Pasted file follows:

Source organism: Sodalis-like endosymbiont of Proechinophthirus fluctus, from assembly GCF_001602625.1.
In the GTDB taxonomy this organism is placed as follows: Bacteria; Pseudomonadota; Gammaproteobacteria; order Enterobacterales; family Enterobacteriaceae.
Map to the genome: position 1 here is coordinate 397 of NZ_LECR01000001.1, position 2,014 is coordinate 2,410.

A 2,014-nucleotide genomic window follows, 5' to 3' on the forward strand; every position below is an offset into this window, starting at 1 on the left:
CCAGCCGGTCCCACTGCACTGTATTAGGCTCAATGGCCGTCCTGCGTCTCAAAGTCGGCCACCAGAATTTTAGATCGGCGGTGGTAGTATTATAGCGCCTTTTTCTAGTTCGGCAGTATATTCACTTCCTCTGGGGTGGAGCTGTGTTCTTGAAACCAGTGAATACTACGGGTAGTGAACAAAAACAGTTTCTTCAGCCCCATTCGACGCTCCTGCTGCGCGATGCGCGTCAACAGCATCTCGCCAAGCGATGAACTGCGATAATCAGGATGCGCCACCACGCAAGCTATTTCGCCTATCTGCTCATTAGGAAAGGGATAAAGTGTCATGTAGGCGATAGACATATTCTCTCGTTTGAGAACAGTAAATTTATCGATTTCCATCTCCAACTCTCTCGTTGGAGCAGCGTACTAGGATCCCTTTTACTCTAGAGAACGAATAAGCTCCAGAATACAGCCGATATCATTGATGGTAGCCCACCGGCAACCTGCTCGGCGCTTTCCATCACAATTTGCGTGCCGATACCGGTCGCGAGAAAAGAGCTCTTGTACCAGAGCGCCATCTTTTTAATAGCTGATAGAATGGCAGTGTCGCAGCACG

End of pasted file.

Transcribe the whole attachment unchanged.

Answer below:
Source organism: Sodalis-like endosymbiont of Proechinophthirus fluctus, from assembly GCF_001602625.1.
In the GTDB taxonomy this organism is placed as follows: Bacteria; Pseudomonadota; Gammaproteobacteria; order Enterobacterales; family Enterobacteriaceae.
Map to the genome: position 1 here is coordinate 397 of NZ_LECR01000001.1, position 2,014 is coordinate 2,410.

A 2,014-nucleotide genomic window follows, 5' to 3' on the forward strand; every position below is an offset into this window, starting at 1 on the left:
CCAGCCGGTCCCACTGCACTGTATTAGGCTCAATGGCCGTCCTGCGTCTCAAAGTCGGCCACCAGAATTTTAGATCGGCGGTGGTAGTATTATAGCGCCTTTTTCTAGTTCGGCAGTATATTCACTTCCTCTGGGGTGGAGCTGTGTTCTTGAAACCAGTGAATACTACGGGTAGTGAACAAAAACAGTTTCTTCAGCCCCATTCGACGCTCCTGCTGCGCGATGCGCGTCAACAGCATCTCGCCAAGCGATGAACTGCGATAATCAGGATGCGCCACCACGCAAGCTATTTCGCCTATCTGCTCATTAGGAAAGGGATAAAGTGTCATGTAGGCGATAGACATATTCTCTCGTTTGAGAACAGTAAATTTATCGATTTCCATCTCCAACTCTCTCGTTGGAGCAGCGTACTAGGATCCCTTTTACTCTAGAGAACGAATAAGCTCCAGAATACAGCCGATATCATTGATGGTAGCCCACCGGCAACCTGCTCGGCGCTTTCCATCACAATTTGCGTGCCGATACCGGTCGCGAGAAAAGAGCTCTTGTACCAGAGCGCCATCTTTTTAATAGCTGATAGAATGGCAGTGTCGCAGCACG